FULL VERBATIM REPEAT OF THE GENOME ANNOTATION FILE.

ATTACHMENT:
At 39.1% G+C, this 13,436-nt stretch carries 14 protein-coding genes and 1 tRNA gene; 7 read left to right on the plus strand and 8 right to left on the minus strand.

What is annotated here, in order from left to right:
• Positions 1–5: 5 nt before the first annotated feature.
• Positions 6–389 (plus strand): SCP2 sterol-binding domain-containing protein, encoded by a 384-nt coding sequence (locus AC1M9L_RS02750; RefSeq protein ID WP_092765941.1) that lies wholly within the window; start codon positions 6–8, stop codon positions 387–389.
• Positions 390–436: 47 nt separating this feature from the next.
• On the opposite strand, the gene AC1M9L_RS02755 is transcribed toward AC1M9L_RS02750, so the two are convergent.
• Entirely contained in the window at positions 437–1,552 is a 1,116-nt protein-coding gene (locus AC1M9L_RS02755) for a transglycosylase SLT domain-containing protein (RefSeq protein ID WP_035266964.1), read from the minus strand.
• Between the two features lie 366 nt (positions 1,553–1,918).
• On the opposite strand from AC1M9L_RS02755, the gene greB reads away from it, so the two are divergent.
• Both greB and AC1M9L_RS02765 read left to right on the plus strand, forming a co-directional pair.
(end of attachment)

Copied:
At 39.1% G+C, this 13,436-nt stretch carries 14 protein-coding genes and 1 tRNA gene; 7 read left to right on the plus strand and 8 right to left on the minus strand.

What is annotated here, in order from left to right:
• Positions 1–5: 5 nt before the first annotated feature.
• Positions 6–389 (plus strand): SCP2 sterol-binding domain-containing protein, encoded by a 384-nt coding sequence (locus AC1M9L_RS02750; RefSeq protein ID WP_092765941.1) that lies wholly within the window; start codon positions 6–8, stop codon positions 387–389.
• Positions 390–436: 47 nt separating this feature from the next.
• On the opposite strand, the gene AC1M9L_RS02755 is transcribed toward AC1M9L_RS02750, so the two are convergent.
• Entirely contained in the window at positions 437–1,552 is a 1,116-nt protein-coding gene (locus AC1M9L_RS02755) for a transglycosylase SLT domain-containing protein (RefSeq protein ID WP_035266964.1), read from the minus strand.
• Between the two features lie 366 nt (positions 1,553–1,918).
• On the opposite strand from AC1M9L_RS02755, the gene greB reads away from it, so the two are divergent.
• Both greB and AC1M9L_RS02765 read left to right on the plus strand, forming a co-directional pair.